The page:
Is remote working here to stay? The data may surprise you





man working on computer and writing things down on notebook

By Jelena Zelen — Shutterstock

The shift to remote and hybrid working is something that has become commonplace for many office workers. In fact, for highly in-demand skilled workers such as developers, it has become a major requirement and some are walking away from jobs that don’t give them the freedom to work where they want.

However, questions remain: is this remote working bubble bursting? And will offices return to their pre-pandemic capacity?

According to data from 50,000 of the largest employers in the US and Canada, remote working is here for the long haul.

The quarterly remote work report of the first quarter of 2022 from career platform Ladders found that a quarter (24%) of all professional jobs in the US and Canada are now permanent remote positions, with the number of positions advertised as non-working office-based rises sharply, even from the last quarter of 2021.

By the fourth quarter of 2021, three million additional news stories made the switch to permanently remote, Ladders found: an abrupt increase that researchers say “may indicate permanent change in the US.”

SEE: The future of work: how everything changed and what is to come

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The number of telecommuting roles rose sharply at the beginning of 2022

Image: Ladders Inc

The surge in remote functions was greater than researchers had predicted. In the fourth quarter of 2021, 18% of all professional jobs in the US and Canada were hired remotely. Ladders had estimated that this would have risen to 25% by the end of 2022.

“Even optimistic estimates did not match the rate at which remote jobs grew in the first quarter,” the report said. “The prospects for remote jobs in 2022 and beyond are positive and could exceed expectations.”

The top sectors that hired people for remote work, as a percentage of all their jobs, were business technology, hospitality and leisure, information technology and technical services

Similarly, the industries that hired least for remote work were aerospace and defense, hospitals and medical centers, and real estate and construction.

Unsurprisingly, tech jobs have played a major role in the positions most likely to be hired as remote positions, reinforcing the idea that companies need to expand their search for tech talent and take more into account flexible working due to the large size of the workforce. question.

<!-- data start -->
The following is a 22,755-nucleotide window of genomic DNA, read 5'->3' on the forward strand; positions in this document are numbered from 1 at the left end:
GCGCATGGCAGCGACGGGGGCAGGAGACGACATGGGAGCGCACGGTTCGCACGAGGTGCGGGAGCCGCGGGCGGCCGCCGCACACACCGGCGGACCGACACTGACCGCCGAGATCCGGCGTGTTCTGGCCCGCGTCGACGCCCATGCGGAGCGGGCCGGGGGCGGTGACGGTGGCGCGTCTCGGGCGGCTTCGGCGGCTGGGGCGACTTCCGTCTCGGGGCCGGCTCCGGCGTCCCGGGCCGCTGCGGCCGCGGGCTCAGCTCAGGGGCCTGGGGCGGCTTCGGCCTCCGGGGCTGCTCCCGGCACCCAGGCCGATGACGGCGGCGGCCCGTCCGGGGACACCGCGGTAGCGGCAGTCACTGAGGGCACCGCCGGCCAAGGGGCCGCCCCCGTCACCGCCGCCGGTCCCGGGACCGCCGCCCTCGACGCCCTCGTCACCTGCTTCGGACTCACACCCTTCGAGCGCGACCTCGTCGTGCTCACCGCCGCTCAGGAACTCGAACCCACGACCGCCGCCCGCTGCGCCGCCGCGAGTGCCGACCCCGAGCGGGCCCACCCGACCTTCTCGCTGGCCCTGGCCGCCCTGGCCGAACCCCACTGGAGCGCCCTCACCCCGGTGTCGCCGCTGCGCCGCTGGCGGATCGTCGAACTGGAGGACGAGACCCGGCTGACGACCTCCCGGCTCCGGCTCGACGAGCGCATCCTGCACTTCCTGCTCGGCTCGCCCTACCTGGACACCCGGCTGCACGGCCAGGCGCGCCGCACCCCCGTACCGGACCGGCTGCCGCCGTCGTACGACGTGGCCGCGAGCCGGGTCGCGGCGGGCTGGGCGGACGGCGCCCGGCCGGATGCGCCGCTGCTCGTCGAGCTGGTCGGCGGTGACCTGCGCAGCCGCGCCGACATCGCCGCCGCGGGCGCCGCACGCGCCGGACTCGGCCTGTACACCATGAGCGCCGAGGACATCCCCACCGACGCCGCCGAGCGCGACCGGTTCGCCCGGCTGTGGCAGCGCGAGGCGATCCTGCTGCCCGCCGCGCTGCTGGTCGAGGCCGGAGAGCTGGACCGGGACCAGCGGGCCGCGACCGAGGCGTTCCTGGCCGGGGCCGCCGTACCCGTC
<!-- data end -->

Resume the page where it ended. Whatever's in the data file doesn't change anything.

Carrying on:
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Tech & IT are, unsurprisingly, one of the biggest drivers of remote hiring

Image: Ladders Inc

Software developers, DevOps engineers, data scientists, technical support specialists, and solution architects have all played a major role in the top remote positions.

“Current trends indicate that companies seeking to retain top talent need to be aware of the remote working opportunities increasingly available to employees, and the remote working preference that has evolved during the pandemic under the North Sea. US workforce,” the report said.

SEE: Remote working and hybrid: 5 tips to make it a success

Major employers have been rushing to hire remotely for the past two years. Once again, the list was dominated by well-known technology companies such as Dell, Turing, Salesforce, Citrix, Twilio and Dropbox.

Ladders said the findings signaled a “sea change in the attitudes of hiring managers across sectors toward remote work,” which could help transform cities and small communities alike by moving high-paying tech jobs outside the walls of major cities.

The report noted that more data was needed to determine what caused the sharp upward trend in distance hiring in the first quarter of 2022, but suggested it could be due to companies coming to terms with a new work landscape shaped by the global pandemic and shifting employee expectations.

“While these ideas are speculative, they are based on the changes we see, record and analyze,” the report said.

“Regardless of individual feelings, the pandemic created a new reality that works randomly in favor of personal preferences or not.”




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